India asks China to confine its activities to its side of LAC

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NEW DELHI: India on Thursday asked China to confine its activities to its side of the


, and trashed as "exaggerated" and "untenable" the Chinese Army claim of sovereignty over eastern Ladakh's Galwan Valley, the site of a violent hand-to-hand combat that left 20 Indian soldiers dead three days back.
India is strongly committed to ensuring the country's sovereignty and territorial integrity though it is committed to find a resolution of the differences through dialogue, External Affairs Ministry Spokesperson Anurag Srivastava said at a media briefing.
The Galwan Valley

violent face-off significantly escalated tension between India and China with Prime Minister Narendra Modi asserting on Wednesday that India wants peace but is capable of giving a befitting reply if instigated.
"Given its responsible approach to border management, India is very clear that all its activities are always within the Indian side of the Line of Actual Control (LAC). We expect the Chinese side to also confine its activities to its side of the LAC," Srivastava said.
Earlier, in a separate statement he rejected Chinese army's claim of sovereignty over the Galwan Valley saying such "exaggerated" and "untenable" claims are contrary to the understanding reached during a high-level military dialogue on June 6.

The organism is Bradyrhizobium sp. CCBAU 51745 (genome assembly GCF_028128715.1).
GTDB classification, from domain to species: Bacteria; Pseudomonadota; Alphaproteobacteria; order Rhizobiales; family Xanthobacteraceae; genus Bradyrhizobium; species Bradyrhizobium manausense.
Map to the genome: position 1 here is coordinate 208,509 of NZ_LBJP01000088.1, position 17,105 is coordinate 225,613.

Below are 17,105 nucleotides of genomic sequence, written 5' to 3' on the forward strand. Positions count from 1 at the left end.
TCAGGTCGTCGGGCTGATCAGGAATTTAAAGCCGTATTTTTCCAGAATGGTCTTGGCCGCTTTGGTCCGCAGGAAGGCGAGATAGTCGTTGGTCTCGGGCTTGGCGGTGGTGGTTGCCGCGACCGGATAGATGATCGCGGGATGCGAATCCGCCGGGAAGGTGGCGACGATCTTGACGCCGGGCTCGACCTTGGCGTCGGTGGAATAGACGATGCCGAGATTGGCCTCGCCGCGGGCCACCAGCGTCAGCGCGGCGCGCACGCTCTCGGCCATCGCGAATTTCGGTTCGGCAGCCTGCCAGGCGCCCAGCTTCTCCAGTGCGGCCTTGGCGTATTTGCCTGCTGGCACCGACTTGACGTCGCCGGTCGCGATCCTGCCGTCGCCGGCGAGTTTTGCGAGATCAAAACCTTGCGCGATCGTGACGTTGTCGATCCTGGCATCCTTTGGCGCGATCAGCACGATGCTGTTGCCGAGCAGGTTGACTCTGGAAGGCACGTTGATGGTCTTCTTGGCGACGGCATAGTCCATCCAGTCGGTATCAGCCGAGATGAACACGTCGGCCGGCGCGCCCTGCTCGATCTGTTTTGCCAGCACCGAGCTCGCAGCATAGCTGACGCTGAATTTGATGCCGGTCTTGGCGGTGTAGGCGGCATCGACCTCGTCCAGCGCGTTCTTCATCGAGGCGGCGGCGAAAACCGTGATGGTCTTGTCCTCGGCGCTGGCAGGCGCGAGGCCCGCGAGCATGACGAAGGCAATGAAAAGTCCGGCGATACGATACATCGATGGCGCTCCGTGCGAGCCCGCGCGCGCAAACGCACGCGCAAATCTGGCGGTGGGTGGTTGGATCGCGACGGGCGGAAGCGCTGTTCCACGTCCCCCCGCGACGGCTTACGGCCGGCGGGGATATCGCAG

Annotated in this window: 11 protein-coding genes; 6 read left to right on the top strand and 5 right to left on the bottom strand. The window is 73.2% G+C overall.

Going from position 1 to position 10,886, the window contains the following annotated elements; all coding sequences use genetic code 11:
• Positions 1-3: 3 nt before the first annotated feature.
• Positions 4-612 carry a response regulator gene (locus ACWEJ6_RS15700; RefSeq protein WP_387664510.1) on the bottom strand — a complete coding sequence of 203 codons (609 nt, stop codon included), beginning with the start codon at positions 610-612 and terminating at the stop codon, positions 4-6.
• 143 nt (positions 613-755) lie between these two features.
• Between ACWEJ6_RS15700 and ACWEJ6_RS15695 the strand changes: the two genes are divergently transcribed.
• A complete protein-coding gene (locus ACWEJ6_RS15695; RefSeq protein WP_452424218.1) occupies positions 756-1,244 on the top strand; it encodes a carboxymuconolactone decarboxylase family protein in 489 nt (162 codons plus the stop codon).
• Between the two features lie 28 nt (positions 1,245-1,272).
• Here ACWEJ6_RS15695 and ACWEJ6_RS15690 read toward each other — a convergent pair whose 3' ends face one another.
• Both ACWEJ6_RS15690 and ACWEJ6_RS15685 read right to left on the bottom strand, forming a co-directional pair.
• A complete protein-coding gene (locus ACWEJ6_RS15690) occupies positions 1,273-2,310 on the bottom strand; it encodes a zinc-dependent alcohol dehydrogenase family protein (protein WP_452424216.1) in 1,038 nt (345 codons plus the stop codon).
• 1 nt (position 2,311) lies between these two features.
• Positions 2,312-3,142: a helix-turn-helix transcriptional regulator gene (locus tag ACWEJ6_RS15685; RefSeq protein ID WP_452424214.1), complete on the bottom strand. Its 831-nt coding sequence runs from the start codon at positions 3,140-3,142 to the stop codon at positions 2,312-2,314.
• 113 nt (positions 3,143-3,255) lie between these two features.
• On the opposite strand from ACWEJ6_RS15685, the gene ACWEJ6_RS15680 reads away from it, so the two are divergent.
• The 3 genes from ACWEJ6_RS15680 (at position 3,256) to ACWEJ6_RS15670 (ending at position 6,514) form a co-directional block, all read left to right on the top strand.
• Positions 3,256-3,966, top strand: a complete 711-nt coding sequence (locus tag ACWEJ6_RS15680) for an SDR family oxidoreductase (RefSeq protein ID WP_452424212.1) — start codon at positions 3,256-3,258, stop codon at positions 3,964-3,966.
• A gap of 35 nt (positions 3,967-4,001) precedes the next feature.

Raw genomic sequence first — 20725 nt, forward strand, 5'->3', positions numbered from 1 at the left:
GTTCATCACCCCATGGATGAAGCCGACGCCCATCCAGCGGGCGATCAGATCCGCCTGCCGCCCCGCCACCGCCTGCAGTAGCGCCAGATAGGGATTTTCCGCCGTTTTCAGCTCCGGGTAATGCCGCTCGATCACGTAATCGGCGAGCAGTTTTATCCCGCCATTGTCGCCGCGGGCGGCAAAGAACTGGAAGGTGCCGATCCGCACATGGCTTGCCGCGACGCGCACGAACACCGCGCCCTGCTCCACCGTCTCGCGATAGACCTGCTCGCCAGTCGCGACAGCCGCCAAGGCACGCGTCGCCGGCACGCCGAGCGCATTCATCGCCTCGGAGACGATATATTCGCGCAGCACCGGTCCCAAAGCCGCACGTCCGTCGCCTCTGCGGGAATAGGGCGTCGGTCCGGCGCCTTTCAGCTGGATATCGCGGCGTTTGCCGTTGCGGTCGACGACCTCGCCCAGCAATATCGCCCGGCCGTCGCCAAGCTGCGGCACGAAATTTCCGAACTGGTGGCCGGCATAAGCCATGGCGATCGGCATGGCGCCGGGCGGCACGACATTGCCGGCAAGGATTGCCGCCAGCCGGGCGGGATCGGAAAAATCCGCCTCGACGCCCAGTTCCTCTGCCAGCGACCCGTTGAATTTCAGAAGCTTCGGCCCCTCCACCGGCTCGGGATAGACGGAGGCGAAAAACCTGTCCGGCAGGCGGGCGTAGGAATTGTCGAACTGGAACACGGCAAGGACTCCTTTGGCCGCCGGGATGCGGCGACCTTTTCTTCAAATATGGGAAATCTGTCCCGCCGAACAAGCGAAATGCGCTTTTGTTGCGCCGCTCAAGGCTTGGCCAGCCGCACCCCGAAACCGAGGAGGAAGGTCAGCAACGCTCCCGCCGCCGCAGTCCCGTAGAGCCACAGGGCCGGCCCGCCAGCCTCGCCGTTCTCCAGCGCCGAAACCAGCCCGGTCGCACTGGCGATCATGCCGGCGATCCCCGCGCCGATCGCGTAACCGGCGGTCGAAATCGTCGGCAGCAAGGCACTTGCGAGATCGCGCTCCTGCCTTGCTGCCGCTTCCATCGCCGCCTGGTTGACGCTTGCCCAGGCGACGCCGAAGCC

The Chinese military on Thursday said the Galwan Valley has always been part of China.
Meanwhile, Indian and Chinese militaries held Major General-level dialogue on Thursday for the third consecutive day on disengagement of troops as well as to restore normalcy in Galwan Valley after the deadly Monday night clashes.
In the dialogue at Patrol Point 14, both sides discussed ways to implement the disengagement of troops from the region as agreed to during a high-level military dialogue on June 6, sources said, adding there was not much progress in the talks.
The Indian Army trashed media reports claiming that a number of its soldiers went missing after the violent clashes at Galwan Valley. "It is clarified that there are no Indian troops missing in action," the Army said in a statement.
When asked about reports that China was trying to block the flow of the Galwan river near the site of the dispute, sources said the neighbouring country is carrying out activities on their side of the de-facto border.